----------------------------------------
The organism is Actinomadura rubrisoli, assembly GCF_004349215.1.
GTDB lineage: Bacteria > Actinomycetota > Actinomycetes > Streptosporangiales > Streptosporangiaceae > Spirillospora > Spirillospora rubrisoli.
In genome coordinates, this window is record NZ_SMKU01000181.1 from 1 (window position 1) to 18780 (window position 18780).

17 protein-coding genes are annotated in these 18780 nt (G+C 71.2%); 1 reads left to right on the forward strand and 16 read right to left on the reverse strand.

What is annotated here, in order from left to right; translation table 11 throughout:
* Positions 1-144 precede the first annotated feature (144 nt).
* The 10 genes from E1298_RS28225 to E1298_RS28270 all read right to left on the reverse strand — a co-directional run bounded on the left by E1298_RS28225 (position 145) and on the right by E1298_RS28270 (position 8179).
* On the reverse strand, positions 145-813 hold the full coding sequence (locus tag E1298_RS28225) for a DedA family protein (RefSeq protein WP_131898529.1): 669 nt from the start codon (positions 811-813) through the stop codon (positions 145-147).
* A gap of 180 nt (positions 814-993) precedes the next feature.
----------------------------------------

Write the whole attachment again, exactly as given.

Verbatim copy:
The organism is Actinomadura rubrisoli, assembly GCF_004349215.1.
GTDB lineage: Bacteria > Actinomycetota > Actinomycetes > Streptosporangiales > Streptosporangiaceae > Spirillospora > Spirillospora rubrisoli.
In genome coordinates, this window is record NZ_SMKU01000181.1 from 1 (window position 1) to 18780 (window position 18780).

17 protein-coding genes are annotated in these 18780 nt (G+C 71.2%); 1 reads left to right on the forward strand and 16 read right to left on the reverse strand.

What is annotated here, in order from left to right; translation table 11 throughout:
* Positions 1-144 precede the first annotated feature (144 nt).
* The 10 genes from E1298_RS28225 to E1298_RS28270 all read right to left on the reverse strand — a co-directional run bounded on the left by E1298_RS28225 (position 145) and on the right by E1298_RS28270 (position 8179).
* On the reverse strand, positions 145-813 hold the full coding sequence (locus tag E1298_RS28225) for a DedA family protein (RefSeq protein WP_131898529.1): 669 nt from the start codon (positions 811-813) through the stop codon (positions 145-147).
* A gap of 180 nt (positions 814-993) precedes the next feature.